Houseboaters being ‘socially cleansed’ around Olympic site

Chris on his houseboat

I love to tell people that I have a younger brother who lives on a houseboat near the centre of London, and then wait for their reaction. For many, houseboat-living is essentially connected with the beautiful tranquil countryside, rivers and canals, wayside pubs and flowery meadows, canal locks and pretty marinas……. The reality of urban houseboat-living, however, is a little different. It is an ‘alternative lifestyle’ in one respect, but for some it is the only alternative.

Notwithstanding, perhaps the most famous London houseboat dweller in recent years was Richard Branson who, through the upwardly mobile years of his business development, lived with his family on a narrow boat. But for many, living on a river or canal may be their only choice, for a variety of reasons…..but chiefly economic. So, when GB won the bid for the 2012 Olympics, and the East End of London became the favoured site, not everyone was ecstatic with the prospects.

Nearly 200 houseboats are moored either within the Olympic park or just outside. Loosely applied legislation about residency has allowed these dwellers to have permanent, or semi-permanent, moorings along the River Lea, but with the approach of the Olympics, British Waterways are now doing their utmost to drive them out. Reasons for this: unsightliness of houseboats, security, temporary lettings for boats during the Olympics at inflated prices…..etc. The permanent dwellers, of course, see this as discrimination and something akin to social cleansing.

Of course, I agree with the houseboaters. Who wouldn’t want to support a sibling to hang on to his home? Click here for a Guardian news report. What are your thoughts?

About Frank Burns

Looking for the extraordinary in the commonplace………taking the road less travelled……..striving for the ‘faculty of making happy chance discoveries’ in unremarkable circumstances. Click on the Personal Link below to visit my webpages.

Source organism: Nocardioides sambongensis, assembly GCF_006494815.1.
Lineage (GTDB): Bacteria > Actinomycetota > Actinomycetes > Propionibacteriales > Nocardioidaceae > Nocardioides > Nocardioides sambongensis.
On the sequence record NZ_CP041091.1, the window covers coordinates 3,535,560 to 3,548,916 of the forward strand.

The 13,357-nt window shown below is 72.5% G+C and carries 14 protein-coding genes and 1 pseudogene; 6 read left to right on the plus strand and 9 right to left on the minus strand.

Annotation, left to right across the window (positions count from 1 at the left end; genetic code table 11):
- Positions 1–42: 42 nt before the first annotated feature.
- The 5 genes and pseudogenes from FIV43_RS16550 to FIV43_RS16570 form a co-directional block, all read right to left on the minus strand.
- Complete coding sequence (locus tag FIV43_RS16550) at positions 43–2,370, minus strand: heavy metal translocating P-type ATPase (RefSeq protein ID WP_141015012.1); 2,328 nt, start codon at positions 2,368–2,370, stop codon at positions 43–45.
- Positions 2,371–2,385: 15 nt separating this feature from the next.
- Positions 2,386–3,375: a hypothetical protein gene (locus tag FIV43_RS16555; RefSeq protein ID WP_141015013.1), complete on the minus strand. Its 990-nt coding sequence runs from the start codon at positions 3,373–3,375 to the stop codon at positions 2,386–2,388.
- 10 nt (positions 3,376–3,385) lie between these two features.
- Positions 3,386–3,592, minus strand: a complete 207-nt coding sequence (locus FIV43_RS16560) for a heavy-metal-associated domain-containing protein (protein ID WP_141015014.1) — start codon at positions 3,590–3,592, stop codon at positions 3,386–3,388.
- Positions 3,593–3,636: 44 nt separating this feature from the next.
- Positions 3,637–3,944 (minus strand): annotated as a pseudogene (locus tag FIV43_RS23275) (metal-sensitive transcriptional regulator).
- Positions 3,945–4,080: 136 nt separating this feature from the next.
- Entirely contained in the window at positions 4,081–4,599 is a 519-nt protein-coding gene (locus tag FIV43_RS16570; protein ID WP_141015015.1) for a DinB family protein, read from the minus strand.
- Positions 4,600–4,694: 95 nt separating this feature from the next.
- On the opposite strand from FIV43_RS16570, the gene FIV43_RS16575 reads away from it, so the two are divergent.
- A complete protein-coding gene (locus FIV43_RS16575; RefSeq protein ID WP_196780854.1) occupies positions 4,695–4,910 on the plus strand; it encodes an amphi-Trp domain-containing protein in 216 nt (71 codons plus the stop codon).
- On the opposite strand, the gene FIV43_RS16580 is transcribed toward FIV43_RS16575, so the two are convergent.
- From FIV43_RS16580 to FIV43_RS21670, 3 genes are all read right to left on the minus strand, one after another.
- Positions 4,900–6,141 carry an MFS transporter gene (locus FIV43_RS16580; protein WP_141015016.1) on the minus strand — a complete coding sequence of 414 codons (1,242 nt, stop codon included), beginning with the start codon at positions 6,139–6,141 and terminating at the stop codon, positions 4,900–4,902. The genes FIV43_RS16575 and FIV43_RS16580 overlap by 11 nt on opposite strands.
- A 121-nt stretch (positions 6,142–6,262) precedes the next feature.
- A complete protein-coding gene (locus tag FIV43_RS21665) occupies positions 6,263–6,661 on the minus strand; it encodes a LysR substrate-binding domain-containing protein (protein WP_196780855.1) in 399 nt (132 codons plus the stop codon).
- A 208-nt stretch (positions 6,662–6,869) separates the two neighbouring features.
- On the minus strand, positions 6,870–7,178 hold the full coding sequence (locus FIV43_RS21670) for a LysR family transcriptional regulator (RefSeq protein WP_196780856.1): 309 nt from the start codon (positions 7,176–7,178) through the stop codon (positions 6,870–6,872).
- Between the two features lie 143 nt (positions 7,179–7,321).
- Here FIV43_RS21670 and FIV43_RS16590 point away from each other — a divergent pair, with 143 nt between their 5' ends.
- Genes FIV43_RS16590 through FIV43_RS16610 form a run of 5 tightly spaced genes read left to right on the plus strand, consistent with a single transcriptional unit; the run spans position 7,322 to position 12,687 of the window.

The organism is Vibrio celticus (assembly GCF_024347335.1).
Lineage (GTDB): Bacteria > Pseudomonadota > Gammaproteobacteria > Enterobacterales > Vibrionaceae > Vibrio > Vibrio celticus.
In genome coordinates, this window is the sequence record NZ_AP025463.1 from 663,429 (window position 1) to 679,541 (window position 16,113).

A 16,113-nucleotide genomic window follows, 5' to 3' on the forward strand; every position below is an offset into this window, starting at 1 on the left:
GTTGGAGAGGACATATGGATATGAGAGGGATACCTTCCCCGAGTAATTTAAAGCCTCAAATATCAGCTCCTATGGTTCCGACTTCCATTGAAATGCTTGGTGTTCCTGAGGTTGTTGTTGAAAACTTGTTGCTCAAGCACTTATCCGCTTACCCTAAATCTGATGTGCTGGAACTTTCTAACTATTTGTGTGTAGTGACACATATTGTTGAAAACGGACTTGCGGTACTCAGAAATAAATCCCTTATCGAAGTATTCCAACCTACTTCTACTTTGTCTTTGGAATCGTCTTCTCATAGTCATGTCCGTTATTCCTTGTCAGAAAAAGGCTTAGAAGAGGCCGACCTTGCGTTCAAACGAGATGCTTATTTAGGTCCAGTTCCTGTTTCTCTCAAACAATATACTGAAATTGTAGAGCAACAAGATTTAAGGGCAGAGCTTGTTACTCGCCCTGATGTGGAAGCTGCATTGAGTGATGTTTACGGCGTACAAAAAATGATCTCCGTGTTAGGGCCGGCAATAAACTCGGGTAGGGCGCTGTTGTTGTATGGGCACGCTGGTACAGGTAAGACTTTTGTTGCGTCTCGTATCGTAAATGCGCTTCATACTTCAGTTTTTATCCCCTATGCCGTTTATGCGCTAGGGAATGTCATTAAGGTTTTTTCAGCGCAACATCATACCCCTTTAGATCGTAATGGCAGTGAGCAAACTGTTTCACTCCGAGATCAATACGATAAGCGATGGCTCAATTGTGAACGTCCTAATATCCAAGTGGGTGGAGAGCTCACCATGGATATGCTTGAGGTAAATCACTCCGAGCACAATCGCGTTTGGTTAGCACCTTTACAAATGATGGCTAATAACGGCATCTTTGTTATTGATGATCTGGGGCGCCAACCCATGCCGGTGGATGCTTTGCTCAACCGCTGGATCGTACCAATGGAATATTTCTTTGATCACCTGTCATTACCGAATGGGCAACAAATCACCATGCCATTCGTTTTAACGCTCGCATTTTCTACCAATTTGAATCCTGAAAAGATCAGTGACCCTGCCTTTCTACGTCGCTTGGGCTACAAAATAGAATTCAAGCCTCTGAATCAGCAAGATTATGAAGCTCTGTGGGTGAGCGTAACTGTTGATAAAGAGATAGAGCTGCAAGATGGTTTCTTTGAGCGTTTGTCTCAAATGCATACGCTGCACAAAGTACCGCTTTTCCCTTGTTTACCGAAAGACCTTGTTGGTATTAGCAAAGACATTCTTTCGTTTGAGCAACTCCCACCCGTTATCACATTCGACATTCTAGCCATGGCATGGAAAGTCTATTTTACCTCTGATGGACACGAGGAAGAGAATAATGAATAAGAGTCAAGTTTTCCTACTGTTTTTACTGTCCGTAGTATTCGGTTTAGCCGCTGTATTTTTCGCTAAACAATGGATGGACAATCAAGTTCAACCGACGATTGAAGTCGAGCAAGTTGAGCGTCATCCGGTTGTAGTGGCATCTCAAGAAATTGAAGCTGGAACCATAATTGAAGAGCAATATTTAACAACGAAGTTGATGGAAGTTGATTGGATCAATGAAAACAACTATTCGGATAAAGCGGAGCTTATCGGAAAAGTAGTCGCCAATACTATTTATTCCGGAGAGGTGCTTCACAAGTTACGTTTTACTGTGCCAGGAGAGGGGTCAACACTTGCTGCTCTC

Posted on January 30, 2012, in Miscellany and tagged , , , , . Bookmark the permalink. 7 Comments.

  1. I agree with you Frank – the houseboaters have rights over eminent domain issues. There must be some sort of government advocacy organization which fights for fair housing and against discriminatory practices in England. Sounds like a protest march is in order or is that an Ann Arbor thing?

  2. Frank, There you go again! It’s all because you folks refuse to go with the flow re: what side of the road, er, canal, one chooses to ride/navigate on! Here in the colonies “house boats” are way more expensive than dry land (sic) housing so only the rich and famous can afford to even lease one for a holiday, say nothing about owning one! Ever wonder why folks on this side of the pond can be spotted in those one or two person kyacks? It is not possible to own or inhabit a bigger vessel!

    All kidding aside and steering wheel location not withstanding, I agree that this action is a shame. Good luck to your brother on this, and are those water bikes lashed to the side of his homestead?

    • Joe, great to have support from one of the “old colonies”! Great Britain may once have been a ‘great place’ of inventiveness, but the truly amphibious bike (ie. that rides both land and water equally well) is still looking for a Dyson to come up with the trick ;0)

  3. Olivia, fear not……these houseboaters know how to defend their rights, but small numbers and lack of finance will limit their ability to defend themselves legally. But there are lots of other ways, in this electronic age, of garnering widespread support.

  4. It always happens….
    people find a cheaper, more satisfying way to live and the ‘authorities’ come along and try and make them conform. If people are prepared to put up with less amenities and more day-to-day chores (that arise when one has to get wood & water & light under ones own steam!) why should they not be left to get on with it?
    Anyone not living in a ‘normal’ house with a ‘normal’ job ends up getting hassle. Look at what has happened to the travelling communities, the Gypsies and any non-conformist group.
    Why can’t we have a society that is tolerant and mindful that we are all different and some may choose a different way of life?
    Just on a financial footing – think how expensive it would be if you suddenly had to find homes for all those living just on boats around London??
    I hope the Water People get proper support from Citizen’s Advice and welfare groups and get their voices heard. It is a real pleasure to see families living aboard boats along the rivers and canals of our land, it should remind us to ensure our freedoms are kept – before they are all legislated away!!!

  5. …….you raise some very important issues, Jo. They need to be heard.

  6. Hooray for the non-conforming life!

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